A number of genre staples are now in the public domain, according to the U.S. Copyright Office.
One of the biggest properties on the list is Cecil B. DeMille's 1923 silent version of The Ten Commandments, which would serve as the basis for the director's much more famous 1956 remake with Charlton Heston. Like the remake, the original tells the story of the Israelites' enslavement in ancient Egypt and eventual emancipation by Moses (played by Theodore Roberts).
Two other Silent Era films (circa 1923) currently free to use by anyone who so chooses are: a short comedy, entitled The Mummy, and The Hunchback of Notre Dame from director Wallace Worsley. Universal's more iconic take on The Mummy (with Boris Karloff) would not be released until 1932 when movies with sound were already the widespread standard of Hollywood productions.
Among the books now free to the masses are Tarzan and the Golden Lion by Edgar Rice Burroughs and Jack-the-Jumper and Little White Rabbit and Jack-the-Jumper and the Old Witch Woman (both Peter Rabbit books) by Linda Stevens Almond.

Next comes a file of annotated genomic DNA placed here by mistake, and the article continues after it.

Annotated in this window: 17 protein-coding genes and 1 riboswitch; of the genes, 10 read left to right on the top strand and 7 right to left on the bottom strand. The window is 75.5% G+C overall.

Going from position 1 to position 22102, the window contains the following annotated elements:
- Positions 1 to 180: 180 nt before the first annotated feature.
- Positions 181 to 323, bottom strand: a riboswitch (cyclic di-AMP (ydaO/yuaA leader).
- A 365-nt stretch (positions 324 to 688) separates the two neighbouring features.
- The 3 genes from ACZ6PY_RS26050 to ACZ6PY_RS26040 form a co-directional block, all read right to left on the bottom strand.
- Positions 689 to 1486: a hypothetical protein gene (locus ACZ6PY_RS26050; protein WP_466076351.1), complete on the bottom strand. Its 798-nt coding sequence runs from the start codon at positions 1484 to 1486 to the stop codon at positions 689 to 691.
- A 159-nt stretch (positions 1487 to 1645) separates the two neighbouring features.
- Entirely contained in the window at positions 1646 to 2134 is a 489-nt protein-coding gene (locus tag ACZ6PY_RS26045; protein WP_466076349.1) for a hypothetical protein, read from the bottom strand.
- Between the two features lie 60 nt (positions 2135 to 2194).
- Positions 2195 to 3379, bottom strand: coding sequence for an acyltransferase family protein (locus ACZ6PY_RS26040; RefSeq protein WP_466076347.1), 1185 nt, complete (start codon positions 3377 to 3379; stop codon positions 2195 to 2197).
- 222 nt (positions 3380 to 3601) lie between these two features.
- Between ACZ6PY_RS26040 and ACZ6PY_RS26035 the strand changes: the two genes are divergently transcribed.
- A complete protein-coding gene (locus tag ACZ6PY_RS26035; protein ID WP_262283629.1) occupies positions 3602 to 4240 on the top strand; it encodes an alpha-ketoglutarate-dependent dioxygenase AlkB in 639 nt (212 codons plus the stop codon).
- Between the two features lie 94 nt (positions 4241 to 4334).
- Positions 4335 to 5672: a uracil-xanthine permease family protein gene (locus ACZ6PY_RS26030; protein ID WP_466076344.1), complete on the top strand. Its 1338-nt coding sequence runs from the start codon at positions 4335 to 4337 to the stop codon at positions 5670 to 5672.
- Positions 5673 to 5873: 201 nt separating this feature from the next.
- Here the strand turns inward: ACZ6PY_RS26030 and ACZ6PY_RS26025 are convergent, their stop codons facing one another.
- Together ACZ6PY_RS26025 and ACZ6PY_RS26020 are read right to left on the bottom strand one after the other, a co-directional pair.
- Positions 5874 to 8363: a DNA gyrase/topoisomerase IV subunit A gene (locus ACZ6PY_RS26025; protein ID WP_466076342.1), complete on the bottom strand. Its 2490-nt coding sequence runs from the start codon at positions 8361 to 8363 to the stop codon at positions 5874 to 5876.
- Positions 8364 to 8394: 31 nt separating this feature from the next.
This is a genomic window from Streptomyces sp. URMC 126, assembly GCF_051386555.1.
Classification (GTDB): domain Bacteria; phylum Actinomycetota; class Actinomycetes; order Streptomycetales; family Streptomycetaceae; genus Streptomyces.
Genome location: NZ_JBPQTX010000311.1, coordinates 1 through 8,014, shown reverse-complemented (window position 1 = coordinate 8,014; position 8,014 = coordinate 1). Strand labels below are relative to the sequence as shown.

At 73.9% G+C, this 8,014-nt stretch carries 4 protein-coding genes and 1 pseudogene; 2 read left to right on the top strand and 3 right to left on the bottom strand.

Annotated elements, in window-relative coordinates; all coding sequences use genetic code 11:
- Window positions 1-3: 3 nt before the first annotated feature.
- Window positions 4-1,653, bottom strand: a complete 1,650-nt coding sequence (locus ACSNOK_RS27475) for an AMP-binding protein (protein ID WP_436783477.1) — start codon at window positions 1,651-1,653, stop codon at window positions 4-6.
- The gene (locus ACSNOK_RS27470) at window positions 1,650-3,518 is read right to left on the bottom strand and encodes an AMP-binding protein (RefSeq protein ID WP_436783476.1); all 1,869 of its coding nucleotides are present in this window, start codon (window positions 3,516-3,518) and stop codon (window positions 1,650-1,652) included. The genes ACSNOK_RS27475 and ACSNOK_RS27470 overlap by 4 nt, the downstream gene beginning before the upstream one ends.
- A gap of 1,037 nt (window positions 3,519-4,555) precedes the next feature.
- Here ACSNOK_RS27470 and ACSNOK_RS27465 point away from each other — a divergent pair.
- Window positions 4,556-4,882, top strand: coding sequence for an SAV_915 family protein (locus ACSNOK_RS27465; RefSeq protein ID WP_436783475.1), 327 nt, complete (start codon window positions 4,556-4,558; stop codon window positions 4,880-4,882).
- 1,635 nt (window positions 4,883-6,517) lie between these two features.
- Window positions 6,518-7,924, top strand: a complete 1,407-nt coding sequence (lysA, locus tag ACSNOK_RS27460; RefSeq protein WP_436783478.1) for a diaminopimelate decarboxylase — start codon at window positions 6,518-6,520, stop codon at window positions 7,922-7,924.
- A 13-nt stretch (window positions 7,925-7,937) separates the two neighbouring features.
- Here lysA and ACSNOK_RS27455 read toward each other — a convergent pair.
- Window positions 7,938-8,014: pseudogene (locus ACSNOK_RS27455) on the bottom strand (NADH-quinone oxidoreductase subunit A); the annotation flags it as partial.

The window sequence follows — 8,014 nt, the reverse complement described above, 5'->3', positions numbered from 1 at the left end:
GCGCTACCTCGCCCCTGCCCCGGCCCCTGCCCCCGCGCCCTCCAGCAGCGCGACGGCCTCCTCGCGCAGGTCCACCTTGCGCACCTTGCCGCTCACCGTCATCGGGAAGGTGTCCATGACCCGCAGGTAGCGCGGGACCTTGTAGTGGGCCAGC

Edwin John Prittie's illustrations for Lewis Caroll's Alice in Wonderland and Through the Looking-Glass, as well as William Dean Howells' abridgement of Miguel de Cervantes' Don Quixote are also on the list.
Lastly, the serialized stories of Doctor Doolittle, published by Hugh Lofting in the New York Tribune, are also in the public domain. Adapted several times for radio, television, and film, Lofting's titular character — who can speak to animals — will next be played by Robert Downey Jr. in Stephen Gaghan's The Voyage of Doctor Dolittle (out Jan. 17, 2020).